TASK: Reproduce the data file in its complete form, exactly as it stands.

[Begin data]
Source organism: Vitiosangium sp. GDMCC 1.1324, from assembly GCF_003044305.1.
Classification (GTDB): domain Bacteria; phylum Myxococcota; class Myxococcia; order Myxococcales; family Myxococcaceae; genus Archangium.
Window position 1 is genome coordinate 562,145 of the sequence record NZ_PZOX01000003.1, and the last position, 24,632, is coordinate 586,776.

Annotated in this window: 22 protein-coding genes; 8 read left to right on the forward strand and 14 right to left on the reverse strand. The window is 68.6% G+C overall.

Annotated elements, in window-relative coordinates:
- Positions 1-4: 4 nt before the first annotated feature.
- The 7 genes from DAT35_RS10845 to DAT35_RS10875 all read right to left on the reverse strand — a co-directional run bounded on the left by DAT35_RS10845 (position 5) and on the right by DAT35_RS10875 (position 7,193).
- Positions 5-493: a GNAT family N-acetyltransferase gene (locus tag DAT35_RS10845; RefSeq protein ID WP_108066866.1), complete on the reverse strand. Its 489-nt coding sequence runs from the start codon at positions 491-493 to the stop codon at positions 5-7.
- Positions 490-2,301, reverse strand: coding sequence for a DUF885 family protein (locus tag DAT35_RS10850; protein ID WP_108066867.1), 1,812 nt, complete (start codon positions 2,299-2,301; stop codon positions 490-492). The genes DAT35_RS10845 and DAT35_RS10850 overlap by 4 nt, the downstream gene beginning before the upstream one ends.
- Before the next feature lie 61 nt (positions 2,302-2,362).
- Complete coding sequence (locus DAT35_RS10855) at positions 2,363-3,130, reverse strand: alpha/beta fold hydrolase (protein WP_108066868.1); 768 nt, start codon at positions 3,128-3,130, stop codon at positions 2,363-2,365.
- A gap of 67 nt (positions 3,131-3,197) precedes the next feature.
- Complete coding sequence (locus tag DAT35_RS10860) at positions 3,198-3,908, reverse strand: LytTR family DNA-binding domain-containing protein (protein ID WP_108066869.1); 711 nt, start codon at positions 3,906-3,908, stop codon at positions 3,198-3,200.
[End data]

Source organism: Vitiosangium sp. GDMCC 1.1324, from assembly GCF_003044305.1.
Classification (GTDB): domain Bacteria; phylum Myxococcota; class Myxococcia; order Myxococcales; family Myxococcaceae; genus Archangium.
Window position 1 is genome coordinate 562,145 of the sequence record NZ_PZOX01000003.1, and the last position, 24,632, is coordinate 586,776.

Annotated in this window: 22 protein-coding genes; 8 read left to right on the forward strand and 14 right to left on the reverse strand. The window is 68.6% G+C overall.

Annotated elements, in window-relative coordinates:
- Positions 1-4: 4 nt before the first annotated feature.
- The 7 genes from DAT35_RS10845 to DAT35_RS10875 all read right to left on the reverse strand — a co-directional run bounded on the left by DAT35_RS10845 (position 5) and on the right by DAT35_RS10875 (position 7,193).
- Positions 5-493: a GNAT family N-acetyltransferase gene (locus tag DAT35_RS10845; RefSeq protein ID WP_108066866.1), complete on the reverse strand. Its 489-nt coding sequence runs from the start codon at positions 491-493 to the stop codon at positions 5-7.
- Positions 490-2,301, reverse strand: coding sequence for a DUF885 family protein (locus tag DAT35_RS10850; protein ID WP_108066867.1), 1,812 nt, complete (start codon positions 2,299-2,301; stop codon positions 490-492). The genes DAT35_RS10845 and DAT35_RS10850 overlap by 4 nt, the downstream gene beginning before the upstream one ends.
- Before the next feature lie 61 nt (positions 2,302-2,362).
- Complete coding sequence (locus DAT35_RS10855) at positions 2,363-3,130, reverse strand: alpha/beta fold hydrolase (protein WP_108066868.1); 768 nt, start codon at positions 3,128-3,130, stop codon at positions 2,363-2,365.
- A gap of 67 nt (positions 3,131-3,197) precedes the next feature.
- Complete coding sequence (locus tag DAT35_RS10860) at positions 3,198-3,908, reverse strand: LytTR family DNA-binding domain-containing protein (protein ID WP_108066869.1); 711 nt, start codon at positions 3,906-3,908, stop codon at positions 3,198-3,200.